Mammograms: Which Women? How Often?

(Photo: U.S. Navy)

(Photo: U.S. Navy)

As everybody knows by now, how frequently a woman should have a mammogram is a topic of hot debate in the U.S. In particular, women in their 40s have been troubled by recommendations almost four years ago from the U.S. Preventive Services Task Force that mammograms are not routinely recommended for them. Instead, the decision is an “individual one” that a woman can make, presumably in conversation with her doctor.

Now, a new study has a tailored recommendation. For women in their 40s with “extremely dense breasts,” annual screening will reduce their risk of being diagnosed with advanced stage breast cancer.

“There is this sub-group that is higher risk and has more aggressive tumors,” said lead researcher Karla Kerlikowske, an epidemiologist and biostatistician at UCSF. “Annual mammography is probably better for that group.”

To date, most recommendations have relied on one risk factor: age. A woman’s risk of breast cancer increases as she gets older. But there are other risk factors, too, like breast density. About 12 to 15 percent of women in their 40s have “extremely dense breasts.” Radiologists categorize breast density on a scale of 1 to 4, and a score of 4 is “extremely dense.”

But women with dense breasts are also at higher risk of false positives and may need to go through additional imaging and unnecessary biopsies. How much? The researchers report that women with extremely dense breasts have a 65.5 percent likelihood of a false positive over a ten year period. Still, “annual screening has added benefit to detect breast cancer at an earlier stage” than screening every other year, the researchers write.

(As an aside: if you’re a woman in your 40s with doctor-diagnosed “extremely dense breasts,” then your risk of breast cancer matches that of an average-risk woman in her 50s, according to the analysis.)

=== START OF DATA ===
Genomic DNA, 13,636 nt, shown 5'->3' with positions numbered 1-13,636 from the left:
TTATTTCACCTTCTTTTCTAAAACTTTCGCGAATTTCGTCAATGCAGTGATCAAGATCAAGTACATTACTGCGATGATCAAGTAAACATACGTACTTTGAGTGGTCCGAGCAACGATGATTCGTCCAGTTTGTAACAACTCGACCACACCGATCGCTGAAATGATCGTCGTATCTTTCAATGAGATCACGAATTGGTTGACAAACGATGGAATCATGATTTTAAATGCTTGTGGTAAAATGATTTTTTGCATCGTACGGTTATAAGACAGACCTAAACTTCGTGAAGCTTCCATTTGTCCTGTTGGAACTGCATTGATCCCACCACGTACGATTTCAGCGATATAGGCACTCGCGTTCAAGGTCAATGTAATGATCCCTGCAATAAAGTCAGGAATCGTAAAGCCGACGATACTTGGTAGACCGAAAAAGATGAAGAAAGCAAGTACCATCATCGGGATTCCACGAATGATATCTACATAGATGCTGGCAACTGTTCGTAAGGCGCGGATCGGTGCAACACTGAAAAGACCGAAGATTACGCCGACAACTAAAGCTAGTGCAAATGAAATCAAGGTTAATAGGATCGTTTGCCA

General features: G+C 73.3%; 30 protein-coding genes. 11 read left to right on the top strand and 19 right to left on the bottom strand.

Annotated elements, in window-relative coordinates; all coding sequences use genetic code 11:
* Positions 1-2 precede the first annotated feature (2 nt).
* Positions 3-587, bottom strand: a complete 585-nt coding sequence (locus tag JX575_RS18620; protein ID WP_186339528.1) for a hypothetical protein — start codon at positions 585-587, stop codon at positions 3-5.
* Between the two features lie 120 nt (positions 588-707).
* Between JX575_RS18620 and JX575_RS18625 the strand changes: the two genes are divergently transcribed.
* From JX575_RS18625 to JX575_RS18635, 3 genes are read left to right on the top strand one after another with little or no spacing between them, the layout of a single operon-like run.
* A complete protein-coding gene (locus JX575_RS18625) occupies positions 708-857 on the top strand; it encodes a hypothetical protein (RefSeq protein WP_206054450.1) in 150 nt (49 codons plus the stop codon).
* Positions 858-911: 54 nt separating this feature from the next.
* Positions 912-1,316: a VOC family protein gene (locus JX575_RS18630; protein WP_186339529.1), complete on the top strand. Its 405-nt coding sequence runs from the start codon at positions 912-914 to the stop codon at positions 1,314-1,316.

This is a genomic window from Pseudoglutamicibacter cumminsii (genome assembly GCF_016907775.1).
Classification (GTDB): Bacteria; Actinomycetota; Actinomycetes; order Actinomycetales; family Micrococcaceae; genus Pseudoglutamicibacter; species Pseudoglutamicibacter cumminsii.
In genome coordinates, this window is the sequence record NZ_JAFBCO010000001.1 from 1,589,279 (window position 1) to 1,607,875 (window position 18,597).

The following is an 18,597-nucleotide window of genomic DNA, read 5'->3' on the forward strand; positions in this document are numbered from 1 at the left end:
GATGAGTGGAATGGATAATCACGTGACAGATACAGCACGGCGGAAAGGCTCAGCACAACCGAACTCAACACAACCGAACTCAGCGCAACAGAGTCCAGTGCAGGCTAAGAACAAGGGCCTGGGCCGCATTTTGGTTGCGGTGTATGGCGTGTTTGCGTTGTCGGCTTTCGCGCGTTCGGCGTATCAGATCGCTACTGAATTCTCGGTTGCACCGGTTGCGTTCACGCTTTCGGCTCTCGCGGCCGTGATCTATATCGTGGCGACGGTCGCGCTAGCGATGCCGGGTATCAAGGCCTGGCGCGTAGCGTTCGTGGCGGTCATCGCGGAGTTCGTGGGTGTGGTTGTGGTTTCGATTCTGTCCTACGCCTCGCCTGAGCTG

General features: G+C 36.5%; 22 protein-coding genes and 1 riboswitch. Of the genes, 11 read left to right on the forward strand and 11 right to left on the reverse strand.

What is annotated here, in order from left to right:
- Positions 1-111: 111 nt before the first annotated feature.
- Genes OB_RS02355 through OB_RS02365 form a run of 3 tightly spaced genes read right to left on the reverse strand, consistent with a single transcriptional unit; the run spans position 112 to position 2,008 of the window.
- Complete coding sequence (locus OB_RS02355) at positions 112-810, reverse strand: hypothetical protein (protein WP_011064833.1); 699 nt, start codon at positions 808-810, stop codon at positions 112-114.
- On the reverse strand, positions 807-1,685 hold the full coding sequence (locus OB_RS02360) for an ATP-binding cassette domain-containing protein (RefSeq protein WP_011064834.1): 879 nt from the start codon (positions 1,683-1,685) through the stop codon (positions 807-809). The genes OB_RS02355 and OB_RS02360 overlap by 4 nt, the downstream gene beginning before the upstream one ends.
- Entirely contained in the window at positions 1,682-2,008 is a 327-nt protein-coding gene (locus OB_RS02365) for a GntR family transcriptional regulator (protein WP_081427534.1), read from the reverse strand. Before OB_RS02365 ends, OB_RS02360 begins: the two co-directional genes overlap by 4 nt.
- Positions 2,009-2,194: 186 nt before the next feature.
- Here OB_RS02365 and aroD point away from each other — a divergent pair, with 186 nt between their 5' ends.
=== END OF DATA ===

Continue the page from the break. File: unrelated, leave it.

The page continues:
In the study, published in this week’s JAMA Internal Medicine, researchers looked at nearly one million women — more than 11,000 women with breast cancer and more than 900,000 without breast cancer, all of whom had mammograms.

Researchers also looked at women who used hormone therapy after menopause. Hormone therapy has been shown to increase a woman’s risk of breast cancer. For women ages 50-74, even for women with dense breasts or hormone therapy use, annual screening made no difference.

“They could be screened every two years and have the same benefit as being screened every year and fewer harms from mammography,” Kerlikowske said.

Those harms can be common. If you’re a woman in the 50-74 group, with less dense breasts (a “2” scored by a radiologist), and do not take hormone therapy, your risk of a false positive after ten years of annual mammography is 49.8 percent. The likelihood of a false positive falls to 30.7 percent if a woman is having a mammogram every other year.

In a separate study this week, researchers found that these false positives lead to “long-term psychosocial harm” for many women.

It’s unlikely that recommendations will be changed based on this study. The American Cancer Society offers different recommendations than the U.S. Preventive Services Task Force. The ACS continues to recommend an annual mammogram for women beginning at age 40. The group’s chief medical officer, Dr. Otis Brawley says he doesn’t “see us changing right now.”

But he also said he could foresee a time of targeted recommendations for women– not just for having mammograms more frequently, but less frequently, too.

“I think we are moving toward a period of time,” Brawley said, “where we will identify through a bunch of questions that involve family history, age, density of breast tissue … whether one is menopausal or not menopausal, and we’re going to have a group of women who will be in their 50s, and we will tell them you ought to have a mammogram every three years.”

He added there could be a group that needs mammograms annually and a very targeted group that might need to be screened even more frequently.

New law takes effect April 1st

The study comes just as a new law is scheduled to take effect in California. Starting April 1st, radiologists will be required to notify women if they have heterogeneously dense or extremely dense breast tissue (category 3 or 4). Radiologists already send women a report after their mammogram; they would add this information to that letter.

The law passed with overwhelming support in the California legislature, but Brawley says aside from extremely dense breasts, that breast density is a subjective measure. UCSF’s Kerlikowske says she thinks the “law is ahead of the science,” because there’s no data showing that other kinds of screening tests, such as ultrasound or MRI, have any benefit for these women.

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